Full disclosure: I received a copy of this book from Penguin Random House Canada in exchange for an honest review.
It is rare for me to hand out 5 stars on Goodreads. I wish that there were half stars available (Note to Goodreads: add 1/2 stars!) but since there aren’t, books that should be 4.5 end up being a 4.
Ambition and Desire: The Dangerous Life of Josephine Bonaparte by Kate Williams was not a 4.5 star book. It was a 5. Do you know what other biography I rated 5 stars? Catherine the Great by Robert K. Massie. Just a reminder, Massie has won a Pulitzer.
Like when I read about Catherine the Great, I went into reading Ambition and Desire knowing next to nothing about Josephine Bonaparte. Hers is a name that I have encountered numerous times but always at the periphery of whatever I was reading about: a fictional account of the life of Desiree Clary, Napoleon’s fiancee who he left to marry Josephine and who eventually married General Bernadotte who became the King of Sweden (the current Swedish royals are descendants of this couple); Michelle Moran’s The Second Empress, a fictionalized life of Marie Louise, Napoleon’s second wife who provided him with the longed for heir; when I’ve read about any other Queen or Empress in Europe, she was always compared to the elegance of Josephine Bonaparte.
I’d always kind of assumed that Josephine must have been some kind of noble or minor princess, the kind of wife that would have leant legitimacy to Napoleon’s becoming an Emperorr. But no. She was born Marie-Josephe-Rose de Tascher de la Pagerie, on Martinique (modern day Haiti), the oldest of three daughters to island landowners. Her mother’s family had money and land but her father reduced their wealth considerably because he just couldn’t be bothered to manage their affairs properly. She was known as Yeyette and grew up running around freely on the island, with a maid who was likely her half sister, poorly educated, sucking on sugar cane that ruined her teeth (which is why she was always pictured with her mouth closed later).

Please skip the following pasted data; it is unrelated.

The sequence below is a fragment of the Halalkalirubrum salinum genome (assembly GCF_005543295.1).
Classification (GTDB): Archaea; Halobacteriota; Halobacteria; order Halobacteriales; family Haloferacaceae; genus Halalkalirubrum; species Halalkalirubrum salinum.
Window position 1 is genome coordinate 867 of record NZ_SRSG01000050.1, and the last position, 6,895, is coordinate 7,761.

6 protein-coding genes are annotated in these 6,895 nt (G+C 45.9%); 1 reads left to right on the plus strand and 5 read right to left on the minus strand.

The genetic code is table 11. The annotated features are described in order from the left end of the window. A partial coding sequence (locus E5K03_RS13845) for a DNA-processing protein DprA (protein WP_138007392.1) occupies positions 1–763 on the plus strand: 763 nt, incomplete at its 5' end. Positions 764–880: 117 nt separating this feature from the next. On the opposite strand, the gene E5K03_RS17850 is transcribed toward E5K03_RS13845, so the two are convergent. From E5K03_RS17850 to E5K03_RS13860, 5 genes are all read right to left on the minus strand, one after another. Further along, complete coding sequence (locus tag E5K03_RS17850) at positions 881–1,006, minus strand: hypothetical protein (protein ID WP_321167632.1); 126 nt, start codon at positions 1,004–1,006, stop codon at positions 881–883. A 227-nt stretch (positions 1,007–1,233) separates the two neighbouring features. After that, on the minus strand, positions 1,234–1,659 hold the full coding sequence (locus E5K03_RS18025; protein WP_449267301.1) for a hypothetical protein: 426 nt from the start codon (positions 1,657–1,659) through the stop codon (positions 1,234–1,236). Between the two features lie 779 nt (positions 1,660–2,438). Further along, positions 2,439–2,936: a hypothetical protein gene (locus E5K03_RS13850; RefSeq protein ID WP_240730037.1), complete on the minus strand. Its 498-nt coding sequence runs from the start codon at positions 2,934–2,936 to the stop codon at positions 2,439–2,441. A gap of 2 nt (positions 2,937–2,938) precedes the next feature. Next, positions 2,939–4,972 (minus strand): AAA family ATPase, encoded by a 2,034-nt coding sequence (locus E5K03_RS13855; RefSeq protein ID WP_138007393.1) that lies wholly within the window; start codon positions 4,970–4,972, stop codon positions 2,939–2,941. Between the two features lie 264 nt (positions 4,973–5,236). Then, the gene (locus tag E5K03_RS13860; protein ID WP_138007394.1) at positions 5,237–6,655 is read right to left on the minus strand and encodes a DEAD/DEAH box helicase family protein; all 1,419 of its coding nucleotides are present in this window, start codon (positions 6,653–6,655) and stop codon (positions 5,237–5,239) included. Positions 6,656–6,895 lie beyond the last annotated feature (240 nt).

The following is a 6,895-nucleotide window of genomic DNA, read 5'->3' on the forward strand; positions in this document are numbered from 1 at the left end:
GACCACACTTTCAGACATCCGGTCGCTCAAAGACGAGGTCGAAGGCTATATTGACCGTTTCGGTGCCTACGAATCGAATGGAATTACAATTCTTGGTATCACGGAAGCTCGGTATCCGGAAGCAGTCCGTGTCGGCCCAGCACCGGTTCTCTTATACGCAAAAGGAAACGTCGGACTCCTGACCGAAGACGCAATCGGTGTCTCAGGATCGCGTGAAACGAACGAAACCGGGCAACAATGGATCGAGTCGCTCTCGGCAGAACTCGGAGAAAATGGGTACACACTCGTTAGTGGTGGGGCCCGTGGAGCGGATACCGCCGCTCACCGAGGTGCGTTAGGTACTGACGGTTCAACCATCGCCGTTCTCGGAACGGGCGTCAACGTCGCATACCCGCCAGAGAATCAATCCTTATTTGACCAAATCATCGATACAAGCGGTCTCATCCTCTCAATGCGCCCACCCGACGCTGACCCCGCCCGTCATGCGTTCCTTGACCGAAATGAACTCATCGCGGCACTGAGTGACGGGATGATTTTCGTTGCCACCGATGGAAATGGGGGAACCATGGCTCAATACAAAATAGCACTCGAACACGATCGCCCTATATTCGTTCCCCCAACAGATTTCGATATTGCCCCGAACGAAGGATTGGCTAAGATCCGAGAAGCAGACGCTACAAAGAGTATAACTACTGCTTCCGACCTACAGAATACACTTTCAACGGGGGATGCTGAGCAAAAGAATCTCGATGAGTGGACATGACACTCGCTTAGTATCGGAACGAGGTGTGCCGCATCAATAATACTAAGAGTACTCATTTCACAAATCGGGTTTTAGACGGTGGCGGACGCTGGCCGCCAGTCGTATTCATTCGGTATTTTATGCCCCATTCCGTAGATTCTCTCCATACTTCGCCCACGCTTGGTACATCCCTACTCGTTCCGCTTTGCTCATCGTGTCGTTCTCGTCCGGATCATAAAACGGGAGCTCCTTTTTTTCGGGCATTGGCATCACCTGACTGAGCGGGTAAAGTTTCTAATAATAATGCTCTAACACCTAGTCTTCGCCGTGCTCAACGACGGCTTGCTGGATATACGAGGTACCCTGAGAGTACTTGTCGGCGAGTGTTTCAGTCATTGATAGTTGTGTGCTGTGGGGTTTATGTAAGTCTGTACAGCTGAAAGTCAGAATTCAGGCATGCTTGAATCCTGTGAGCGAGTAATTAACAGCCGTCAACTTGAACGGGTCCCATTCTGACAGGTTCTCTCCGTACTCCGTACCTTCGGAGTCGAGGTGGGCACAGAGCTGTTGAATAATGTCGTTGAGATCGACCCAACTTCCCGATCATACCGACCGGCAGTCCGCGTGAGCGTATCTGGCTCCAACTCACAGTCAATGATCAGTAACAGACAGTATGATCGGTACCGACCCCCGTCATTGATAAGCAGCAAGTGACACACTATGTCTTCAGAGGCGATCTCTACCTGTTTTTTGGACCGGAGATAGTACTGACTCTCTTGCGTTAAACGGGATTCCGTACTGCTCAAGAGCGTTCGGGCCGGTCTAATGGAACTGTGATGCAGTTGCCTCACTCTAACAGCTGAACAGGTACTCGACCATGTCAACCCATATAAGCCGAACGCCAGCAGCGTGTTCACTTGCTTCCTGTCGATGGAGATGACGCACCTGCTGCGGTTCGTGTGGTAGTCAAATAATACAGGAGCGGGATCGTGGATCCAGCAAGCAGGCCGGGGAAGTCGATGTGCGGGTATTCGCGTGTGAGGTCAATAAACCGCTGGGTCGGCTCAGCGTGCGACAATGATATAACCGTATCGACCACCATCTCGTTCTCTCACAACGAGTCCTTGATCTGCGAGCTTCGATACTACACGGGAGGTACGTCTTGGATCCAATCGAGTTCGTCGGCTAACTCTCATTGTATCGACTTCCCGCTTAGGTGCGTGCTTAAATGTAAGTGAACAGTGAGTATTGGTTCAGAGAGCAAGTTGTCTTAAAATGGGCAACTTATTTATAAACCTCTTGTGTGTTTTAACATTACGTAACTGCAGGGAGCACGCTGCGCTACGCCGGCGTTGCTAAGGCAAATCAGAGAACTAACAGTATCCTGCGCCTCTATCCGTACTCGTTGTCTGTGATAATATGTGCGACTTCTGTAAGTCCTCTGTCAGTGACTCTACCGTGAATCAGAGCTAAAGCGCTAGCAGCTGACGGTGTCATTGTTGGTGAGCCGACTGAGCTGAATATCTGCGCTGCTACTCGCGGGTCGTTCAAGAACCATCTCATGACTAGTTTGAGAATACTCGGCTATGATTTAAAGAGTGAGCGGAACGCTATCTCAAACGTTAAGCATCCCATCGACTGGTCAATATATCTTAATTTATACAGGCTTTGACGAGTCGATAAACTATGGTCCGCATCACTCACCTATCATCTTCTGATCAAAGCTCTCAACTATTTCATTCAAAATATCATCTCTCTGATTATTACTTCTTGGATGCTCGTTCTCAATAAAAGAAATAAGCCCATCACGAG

She ended up in France because her aunt’s lover’s son needed a wife. In an effort to keep the money in the family, thereby securing her own future, her aunt decided that one of the La Pagerie girls should marry Alexandre de Beauharnais, Martinique brides being very much in fashion owing to their reputation as wealthy and wanton. Alexandre had originally wanted one of Yeyette’s younger sisters but their parents decided the other girls were too young and Yeyette really wanted to go to France. He basically left her to her own devices, disgusted by her lack of polish or education. They managed to have two children, Eugene and Hortense, but in the first four years of their marriage, they were rarely together. He also decided she should no longer be called Yeyette so she became Marie-Josephe.
And then of course the monarchy was abolished, the King beheaded and anyone who had ever had any dealings with noble families was in very real danger of being imprisoned and then guillotined.